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4. Yakuza: Like a Dragon

There’s a world where this might have been in my first-place spot if I’d had a chance to finish it, but given it released in the middle of 18 other games alongside the console launches and is like 80 hours long, I’m still in chapter 5. But it’s been a wild and hilarious time for the first 20 hours, and as soon as the GOTY workload is in the rearview mirror, I’m going straight back to it.

I’ve been quite Yakuza-curious ever since I sat in on the video for Zero a while back, and I’m tickled that they finally broke off and started a brand new story that let me get in on the ground floor without any baggage. Frankly with all the men in diapers and crawfish and so on, I’m not sure if I’m getting the pure Yakuza experience here or an absurdist distortion of it, but I don’t much care. The combination of gritty crime drama and sheer lunacy isn’t really like anything I’ve played before.

The wacky personality and lovable characters are the biggest draw for me so far, but I also have to credit this game’s shift to a JRPG (?!?) format for placing it so high on this list. The JRPG was my favorite genre once upon a time, but it’s been a very, very long time since I truly loved one, and the last one I even remember playing, Final Fantasy XIII, was (lord help me) over a decade ago. So it’s great to be engaging again with classic elements like party and job management, some surprisingly fun turn-based combat, random encounters in the “overworld” of the Yokohama streets and so forth. Something about mixing those elements with modern-day gangster melodrama–rather than world-saving crystals and wispy teenage girls with magical powers and amnesia–makes this game feel fresh as heck to me.

Also, for what it’s worth, my girlfriend has declared this Backseat Game of the Year. Ichiban is extremely popular in our household.

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3. Ori and the Will of the Wisps

Will of the Wisps is such a vast improvement over Blind Forest in every way (except the orchestral score, which is unassailable in both games). The rendering of the visuals advanced so much in both technology and art design over Blind Forest’s relatively humble 2D beginnings. The combat evolved not only into something I actually wanted to play, but into a really kinetic system that has you launching, slamming, and bouncing all over the place with every attack. All the new abilities and mobility tricks, and the expertly tuned controls, make it so damn satisfying to launch and dash and climb your way around. The addition of a multitude of NPCs and side quests to go with them helped imbue the world with more life and personality, and the little glade you get to build up and make into a new home for many of the ravaged land’s displaced creatures (particularly the child-like Moki, who deliver just the most charming dialogue) was a lovely respite from the creeping decay overtaking the rest of the land.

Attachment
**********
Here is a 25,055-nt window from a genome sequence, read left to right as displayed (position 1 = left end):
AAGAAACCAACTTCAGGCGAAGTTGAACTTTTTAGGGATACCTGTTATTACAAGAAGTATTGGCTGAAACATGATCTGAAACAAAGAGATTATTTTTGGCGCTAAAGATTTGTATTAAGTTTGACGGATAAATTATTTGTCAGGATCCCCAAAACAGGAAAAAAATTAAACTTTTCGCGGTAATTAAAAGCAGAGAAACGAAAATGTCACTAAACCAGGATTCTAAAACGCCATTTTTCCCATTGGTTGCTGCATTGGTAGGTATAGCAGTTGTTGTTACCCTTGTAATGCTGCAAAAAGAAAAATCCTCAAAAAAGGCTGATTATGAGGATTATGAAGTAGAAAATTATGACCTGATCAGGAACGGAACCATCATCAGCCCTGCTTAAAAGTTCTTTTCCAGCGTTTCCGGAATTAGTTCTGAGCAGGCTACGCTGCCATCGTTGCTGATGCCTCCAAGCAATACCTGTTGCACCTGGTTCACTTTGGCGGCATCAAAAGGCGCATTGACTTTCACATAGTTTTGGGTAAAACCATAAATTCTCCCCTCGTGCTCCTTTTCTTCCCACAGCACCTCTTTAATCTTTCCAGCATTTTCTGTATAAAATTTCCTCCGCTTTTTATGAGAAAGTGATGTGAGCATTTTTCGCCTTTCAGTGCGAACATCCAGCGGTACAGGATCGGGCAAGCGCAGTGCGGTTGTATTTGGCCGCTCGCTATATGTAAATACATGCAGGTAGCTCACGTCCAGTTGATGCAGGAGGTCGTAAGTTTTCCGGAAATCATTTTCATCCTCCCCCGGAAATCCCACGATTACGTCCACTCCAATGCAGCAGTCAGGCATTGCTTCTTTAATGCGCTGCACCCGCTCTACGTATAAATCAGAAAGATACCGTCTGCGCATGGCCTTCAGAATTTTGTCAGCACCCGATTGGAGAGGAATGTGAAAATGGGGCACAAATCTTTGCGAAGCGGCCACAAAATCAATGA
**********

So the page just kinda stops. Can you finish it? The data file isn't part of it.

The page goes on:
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I had sort of a strange relationship with this game: I played the first couple of hours at the last pre-lockdown press event I attended, back in mid-February, at a time when you were still shaking hands with out-of-town business contacts but also starting to make small talk about how “that coronavirus sounds like it’s getting rough” or whatever. Then the game released the same day we made the decision to stop going into the office, and between the scramble to figure out how to do our jobs from home and some unfortunate bugs and launch issues with the game, I basically played that first two hours again and then put it down, intending to come back to it once its issues were ironed out and I had time to work it in.

All that said, even once I did come back to it a short couple of weeks before GOTY, I merely saw this game as an extremely well crafted Metroidvania that I figured would end up somewhere in the bottom half of my list, right up until the last two hours or so. The sheer pathos this game manages to wring from a menagerie of forest nymphs and weird bird creatures caught me completely off guard. The story touches on abandonment and rage and togetherness and sorrow and sacrifice and, ultimately, inevitability and the need for all life to pass on so that life can be born anew. It evokes the same themes that made Outer Wilds one of my favorite games of all time last year. To me that’s the most potent sort of story you can tell, and this game does it as well as any I’ve played, backed by one of the most haunting scores I’ve ever heard.